It would be fair to say that for a while now the mortgage industry has been marking time and until recently there had been little in the way of the product innovation that has made this country’s mortgage sector the envy of the world. This is unsurprising as most of us were preparing for the rigours of regulation and wondering how exactly it would all pan out in the real world.
In fact, there was a real fear a couple of years ago that regulation would stifle innovation and firms would be left selling very similar products in the marketplace that conformed to the regulator’s demands. Lenders turned away from designing products and instead focused on being able to manage their business processes in the new regulatory environment.
For most that meant concentrating on technology, and all that mattered was whether they could produce a key facts illustration or not.
The trouble with technology is you can get bogged down in it to the detriment of other areas of the business. It is easy to get excited about the bells and whistles and the professional patter of the software salesmen to the point where you believe the right software is the panacea to all the problems regulation poses.
Few realised the cost and time the introduction of new IT systems, or the reconfiguration of existing ones, would take up. It was those lenders that had the task of dealing with legacy systems that faced the greatest challenge and it would be fair to say some struggled to make them work. This diverted time and resources away from what they do best – delivering innovative products to the market. It also created a gap in the market for new players to fill.
More recently-established lenders could take advantage of the situation because they had new systems in place. Accord, First Active and BM Solutions were all ready before M-Day and enjoyed a head start with brokers in offering compliant products and processes because the bigger and more established players were struggling to update their systems. This meant product innovation took a back seat. Even when more established firms were happy they had got their back-office processes up to speed it took time for them to bed into the ” There is new thinking and in truth the start of innovation in the brave new world post regulation”regime and work within the new guidelines.
Slowly but surely we have seen things start to change to the point where a number of lenders are now venturing into new product areas that they had previously avoided. Buy-to-let, sub-prime and light adverse have all taken on a new lease of life as more products came to market with existing lenders trying new product routes.
At the same time, the market has seen the arrival of a plethora of new lenders, all looking to launch in the specialist product areas. But this time the model is different. Many of these new lenders were looking to securitise their book of loans, which meant they avoided keeping the debt on their balance sheet for any length of time. This gave them greater flexibility and meant they could react quickly to new developments in the market.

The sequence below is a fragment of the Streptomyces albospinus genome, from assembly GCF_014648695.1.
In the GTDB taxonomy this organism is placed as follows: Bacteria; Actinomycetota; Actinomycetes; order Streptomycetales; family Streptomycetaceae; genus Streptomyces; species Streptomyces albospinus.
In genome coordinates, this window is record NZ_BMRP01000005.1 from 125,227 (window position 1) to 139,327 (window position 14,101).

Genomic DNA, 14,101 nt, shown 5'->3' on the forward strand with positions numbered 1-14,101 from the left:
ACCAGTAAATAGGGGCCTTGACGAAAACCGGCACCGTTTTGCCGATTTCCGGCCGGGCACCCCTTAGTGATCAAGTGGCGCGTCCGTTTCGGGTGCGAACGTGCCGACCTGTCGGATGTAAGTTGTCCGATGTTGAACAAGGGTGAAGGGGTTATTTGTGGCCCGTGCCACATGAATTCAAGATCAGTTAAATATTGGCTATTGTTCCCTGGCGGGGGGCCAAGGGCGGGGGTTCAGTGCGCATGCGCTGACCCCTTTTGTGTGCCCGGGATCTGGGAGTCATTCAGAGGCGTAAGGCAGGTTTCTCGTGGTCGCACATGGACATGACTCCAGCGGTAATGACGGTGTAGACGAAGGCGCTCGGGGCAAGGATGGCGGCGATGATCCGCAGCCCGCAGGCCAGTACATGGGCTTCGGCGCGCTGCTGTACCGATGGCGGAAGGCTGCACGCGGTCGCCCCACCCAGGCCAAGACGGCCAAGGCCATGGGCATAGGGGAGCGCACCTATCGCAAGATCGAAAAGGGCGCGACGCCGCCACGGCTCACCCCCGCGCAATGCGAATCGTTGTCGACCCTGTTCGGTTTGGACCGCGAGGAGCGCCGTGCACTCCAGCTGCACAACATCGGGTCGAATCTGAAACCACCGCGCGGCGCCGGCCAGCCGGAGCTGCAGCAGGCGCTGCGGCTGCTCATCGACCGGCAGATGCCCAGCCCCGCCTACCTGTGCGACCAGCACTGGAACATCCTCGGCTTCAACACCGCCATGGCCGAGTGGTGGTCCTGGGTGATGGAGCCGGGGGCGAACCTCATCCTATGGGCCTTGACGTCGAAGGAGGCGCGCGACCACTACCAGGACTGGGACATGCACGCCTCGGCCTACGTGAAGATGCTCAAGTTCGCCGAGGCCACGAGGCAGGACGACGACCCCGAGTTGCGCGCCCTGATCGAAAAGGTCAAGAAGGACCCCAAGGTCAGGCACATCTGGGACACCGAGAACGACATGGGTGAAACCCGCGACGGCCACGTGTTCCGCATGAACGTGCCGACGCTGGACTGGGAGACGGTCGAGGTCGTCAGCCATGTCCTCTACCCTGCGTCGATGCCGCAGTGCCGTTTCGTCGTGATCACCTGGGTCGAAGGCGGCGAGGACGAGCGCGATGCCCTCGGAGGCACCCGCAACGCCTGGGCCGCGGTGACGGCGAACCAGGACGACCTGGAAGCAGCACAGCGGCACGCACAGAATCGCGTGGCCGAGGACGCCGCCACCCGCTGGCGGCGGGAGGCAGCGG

This business model reflected a very different attitude to that employed by the large existing lenders which were struggling to combat the retention problems created by a more savvy customer base that chased around for better rates. So on the one side we have retention and questions over how to hold onto customers, and on the other side we have sellers that will not be concerned with retention once the discount/fixed period is finished, as the book will be owned by someone else long before that.
This has brought new thinking and in truth the start of innovation in the brave new world post regulation. Interestingly, we are seeing a change in the distribution needs of lenders too. Those lenders that have always previously dealt through the packaging channel are starting to look at dealing direct with networks. Lehman’s now hold Southern Pacific Mortgages Limited, London Mortgage Company, and Preferred all under one roof, so that will be an interesting combination to watch as the trio develop their strategies.
And the big organisations such as Lehman’s, GE Money, and Merrill Lynch – which snapped up Mortgages PLC quite a while ago – which are very prominent in the buying of mortgages in the securitisation market, definitely also have an appetite for mortgages. Their involvement should help to ensure the mortgage sector continues to grow and develop for the benefit of us all. The future is bright, the future is mortgages.
By Sally Laker, managing director, Mortgage Intelligence